How and Why to Contribute to Open Source

Photo by Yancy Min on Unsplash

If you are here reading this article, it means you atleast have an idea about Open Source. This article aims to be a launch pad for developers and programmers who still don’t contribute to the Open Source community but want to. It will talk about the How and the Why aspect of Open Source contribution.

As you probably have known that open source has changed the face of the software industry and the modern computing world in general and will continue to do the same in the future. Open Source community has tons of awesome developers still it requires your contribution because every drop counts. It does not matter if it is a small contribution or something substantial. Everybody starts like that and soon as you contribute more and more you will become an expert too.

A journey of a 1000 miles starts with a single step.

Requirements for contribution to OSS

Some of the most basic requirements which are required for contribution to OSS are

  • Good understanding of one programming language of your choice

Understanding of a programming language not only just includes knowing the syntax or how loops and recursion works. If you are already familiar with that, Good for you! You crossed the first level. Next up you need to take up the task of learning the many tips and tricks related to that language. After that you should consider learning and using major libraries and packages that are going to be used in any medium to large-scale projects. You should look up for relevant libraries related to your programming language and devote time to learning them. A good understanding of the languages will help you go a long way in understanding any code base better.

  • Version Control System

Any sort of version control system is a must for any open source project, as there will be tens of thousands of contributors and as they will be making changes to the source code independently a system is required for managing so much changes, as the number of contributors increase it becomes very difficult to accommodate all the changes manually.

Yes, this is where Git comes in. Version control systems such as the as the likes of Github and SVN are the way to do collaborative coding which makes sure that all the code remains secure and concurrent at any given point in time throughout the project. All, and I mean ALL, organizations/projects use some form of version control. Although now, mostly every organization/project have switched to Git for some of its features, while some might still be using SVN. Github is just a Git client which lets you host your code online. As we can see the importance of Versioning Systems it is very important to have a good idea of how these systems work and also to know about all the features they come with. Therefore, first, learn Git , then move on and learn how to use Github.

  • Learn to read the Source Code

If you have worked on an open source project before (which I think you didn’t, that’s what you are here for) or used a tool or other software, you might have noticed that most of them come with a documentation and mostly they are all crap. Very rarely you come across a documentation which tells you about the project or software in a direct and easy manner, and moreover having a good documentation isn’t enough, there is no substitute for the ability to read through gigantic code spanning thousands to millions of lines of code. The documentation may be useful for the end user, but for any new developer, it may appear gibberish. You are on your own when you need to go through the source code of something which spans n number of lines with n number of files across the project.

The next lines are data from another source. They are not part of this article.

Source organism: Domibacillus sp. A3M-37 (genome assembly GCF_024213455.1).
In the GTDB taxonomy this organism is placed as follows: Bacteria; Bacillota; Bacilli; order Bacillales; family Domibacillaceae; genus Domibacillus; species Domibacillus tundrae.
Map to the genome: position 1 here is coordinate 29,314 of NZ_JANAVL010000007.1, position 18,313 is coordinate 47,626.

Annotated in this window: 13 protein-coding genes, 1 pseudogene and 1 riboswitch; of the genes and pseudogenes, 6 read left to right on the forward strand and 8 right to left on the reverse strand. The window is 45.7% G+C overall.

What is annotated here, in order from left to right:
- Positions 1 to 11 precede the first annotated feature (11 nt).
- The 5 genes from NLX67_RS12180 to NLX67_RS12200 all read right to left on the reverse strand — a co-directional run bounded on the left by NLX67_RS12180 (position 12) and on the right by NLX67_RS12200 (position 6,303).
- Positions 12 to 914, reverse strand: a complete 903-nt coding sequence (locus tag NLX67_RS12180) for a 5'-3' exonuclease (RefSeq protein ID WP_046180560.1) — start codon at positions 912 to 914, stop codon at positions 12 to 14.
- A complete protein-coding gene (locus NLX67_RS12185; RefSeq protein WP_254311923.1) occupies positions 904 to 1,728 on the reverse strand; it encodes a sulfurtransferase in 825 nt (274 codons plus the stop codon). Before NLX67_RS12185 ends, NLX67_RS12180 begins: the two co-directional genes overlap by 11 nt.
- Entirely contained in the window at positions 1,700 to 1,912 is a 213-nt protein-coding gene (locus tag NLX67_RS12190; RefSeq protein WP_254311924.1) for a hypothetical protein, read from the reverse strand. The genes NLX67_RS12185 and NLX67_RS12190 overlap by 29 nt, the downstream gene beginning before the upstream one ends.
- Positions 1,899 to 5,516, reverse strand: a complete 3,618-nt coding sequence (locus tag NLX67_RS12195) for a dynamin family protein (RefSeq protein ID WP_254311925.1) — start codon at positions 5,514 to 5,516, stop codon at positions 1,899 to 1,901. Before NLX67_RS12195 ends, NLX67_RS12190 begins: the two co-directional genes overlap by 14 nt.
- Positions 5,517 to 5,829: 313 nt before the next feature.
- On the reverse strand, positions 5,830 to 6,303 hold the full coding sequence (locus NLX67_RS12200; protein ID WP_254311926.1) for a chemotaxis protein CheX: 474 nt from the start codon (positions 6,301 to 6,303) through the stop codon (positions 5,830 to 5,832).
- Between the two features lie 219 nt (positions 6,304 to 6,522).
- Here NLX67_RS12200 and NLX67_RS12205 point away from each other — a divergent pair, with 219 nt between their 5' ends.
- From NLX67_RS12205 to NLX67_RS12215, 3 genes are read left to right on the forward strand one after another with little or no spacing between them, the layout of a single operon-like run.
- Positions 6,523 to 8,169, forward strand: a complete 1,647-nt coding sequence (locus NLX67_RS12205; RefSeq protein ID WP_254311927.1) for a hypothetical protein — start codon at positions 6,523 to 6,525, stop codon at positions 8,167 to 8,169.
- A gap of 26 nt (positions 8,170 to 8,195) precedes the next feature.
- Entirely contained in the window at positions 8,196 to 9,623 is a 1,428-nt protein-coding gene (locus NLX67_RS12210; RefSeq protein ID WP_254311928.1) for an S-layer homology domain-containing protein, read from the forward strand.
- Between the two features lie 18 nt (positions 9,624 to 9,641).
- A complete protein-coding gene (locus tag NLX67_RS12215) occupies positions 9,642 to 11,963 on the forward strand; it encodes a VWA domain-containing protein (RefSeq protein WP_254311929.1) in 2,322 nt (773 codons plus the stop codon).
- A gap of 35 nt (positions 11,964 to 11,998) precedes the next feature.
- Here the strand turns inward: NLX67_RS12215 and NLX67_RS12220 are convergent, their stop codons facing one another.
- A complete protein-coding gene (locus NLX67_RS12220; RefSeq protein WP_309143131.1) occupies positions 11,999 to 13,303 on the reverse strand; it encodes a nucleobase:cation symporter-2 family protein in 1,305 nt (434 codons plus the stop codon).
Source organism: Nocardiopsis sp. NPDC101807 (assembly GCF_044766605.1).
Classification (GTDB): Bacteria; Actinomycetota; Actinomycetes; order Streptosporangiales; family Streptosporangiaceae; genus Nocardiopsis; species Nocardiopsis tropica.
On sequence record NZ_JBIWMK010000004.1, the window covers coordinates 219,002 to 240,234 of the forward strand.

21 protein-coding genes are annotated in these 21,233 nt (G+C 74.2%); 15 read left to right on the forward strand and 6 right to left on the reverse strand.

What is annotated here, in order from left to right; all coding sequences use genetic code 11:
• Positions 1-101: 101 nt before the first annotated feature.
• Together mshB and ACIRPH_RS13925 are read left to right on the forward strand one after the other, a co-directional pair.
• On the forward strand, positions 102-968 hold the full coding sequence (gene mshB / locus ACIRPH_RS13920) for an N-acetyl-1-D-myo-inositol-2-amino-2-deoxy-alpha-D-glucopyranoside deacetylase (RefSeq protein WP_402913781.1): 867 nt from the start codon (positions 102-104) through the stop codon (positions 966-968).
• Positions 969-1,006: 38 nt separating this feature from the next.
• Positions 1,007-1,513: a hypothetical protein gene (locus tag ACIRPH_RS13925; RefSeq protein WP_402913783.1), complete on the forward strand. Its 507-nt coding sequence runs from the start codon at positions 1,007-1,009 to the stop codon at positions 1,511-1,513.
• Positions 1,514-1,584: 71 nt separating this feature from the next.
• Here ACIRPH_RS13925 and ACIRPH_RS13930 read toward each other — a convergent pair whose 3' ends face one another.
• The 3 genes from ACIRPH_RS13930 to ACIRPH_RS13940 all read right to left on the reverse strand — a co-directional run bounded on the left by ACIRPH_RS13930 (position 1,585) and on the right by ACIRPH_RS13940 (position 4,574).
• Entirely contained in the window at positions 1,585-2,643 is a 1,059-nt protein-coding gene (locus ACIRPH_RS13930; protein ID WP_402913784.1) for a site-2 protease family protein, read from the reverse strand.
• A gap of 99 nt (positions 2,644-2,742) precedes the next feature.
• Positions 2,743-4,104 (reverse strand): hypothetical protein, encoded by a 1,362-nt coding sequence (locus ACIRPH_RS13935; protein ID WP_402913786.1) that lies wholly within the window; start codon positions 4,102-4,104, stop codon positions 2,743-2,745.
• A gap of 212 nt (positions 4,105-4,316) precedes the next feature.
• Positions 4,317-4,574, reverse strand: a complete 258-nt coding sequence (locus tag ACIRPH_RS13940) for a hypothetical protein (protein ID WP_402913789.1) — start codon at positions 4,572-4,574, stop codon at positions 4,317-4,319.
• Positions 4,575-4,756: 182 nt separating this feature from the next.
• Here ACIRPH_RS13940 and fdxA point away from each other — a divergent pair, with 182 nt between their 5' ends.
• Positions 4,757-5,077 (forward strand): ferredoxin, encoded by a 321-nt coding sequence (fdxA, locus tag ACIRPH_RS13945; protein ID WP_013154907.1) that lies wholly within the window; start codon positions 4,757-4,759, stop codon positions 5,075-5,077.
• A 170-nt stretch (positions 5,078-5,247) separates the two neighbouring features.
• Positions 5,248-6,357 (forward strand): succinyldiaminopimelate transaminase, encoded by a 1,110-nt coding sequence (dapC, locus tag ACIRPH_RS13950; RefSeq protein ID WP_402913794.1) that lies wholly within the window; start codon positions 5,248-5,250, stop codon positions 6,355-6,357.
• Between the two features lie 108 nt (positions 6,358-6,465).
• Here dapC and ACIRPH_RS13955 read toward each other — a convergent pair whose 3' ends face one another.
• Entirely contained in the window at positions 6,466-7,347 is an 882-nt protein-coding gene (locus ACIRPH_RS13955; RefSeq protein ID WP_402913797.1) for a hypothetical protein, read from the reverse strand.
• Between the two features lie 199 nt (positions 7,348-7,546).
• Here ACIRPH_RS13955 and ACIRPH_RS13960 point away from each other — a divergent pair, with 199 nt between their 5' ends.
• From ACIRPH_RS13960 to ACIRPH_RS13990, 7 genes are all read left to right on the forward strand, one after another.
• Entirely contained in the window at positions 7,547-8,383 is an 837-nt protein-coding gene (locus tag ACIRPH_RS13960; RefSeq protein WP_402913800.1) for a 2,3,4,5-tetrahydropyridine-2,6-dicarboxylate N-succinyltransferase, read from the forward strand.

The question arises that, Where does one start? It’s not an easy question to answer but I will try my best.

You should learn how to use bug and issue trackers which almost, every project uses. If you don’t know what a software bug is, it will be a good time to start and learn about this. Bug trackers are like version control systems which we talked about earlier. In fact, most version control clients will have an implementation of the bug tracker themselves. Github also has an issues. A bug tracker, basically, lists all the “issues” (or bugs) currently identified with the software and their “status”(Are they solved? Unsolved? Being worked on?). Bug trackers provide the non-developer end-users with a way to point out a problem in the software. They might also be used to request a new feature, which is different from a bug.

  • Submit Patches

Submitting patches means submitting the changes you made to the project. The changes might include fixing bugs or adding new features to the project. These patched are submitted to the respective owners and moderators of the project.

Once you’ve learned all of the above, you are ready to submit some patches or bug fixes to a project of your choice. Choose any open-source project — preferably written in a language you know, and more importantly, interests you — and go and browse through its bug tracker. Most bug trackers have issues marked as volunteer or introductory. Search for such issues, or go with any issue which you think you can fix. Comment or write an update on the issue saying you are taking it up. Solve it on your local system (you’ll know what this is once you know how to use version control) and then push it to the organization’s remote code base. This is easier said than done. You’ll need to know the following, at the very least:

  1. What version control system the project is using.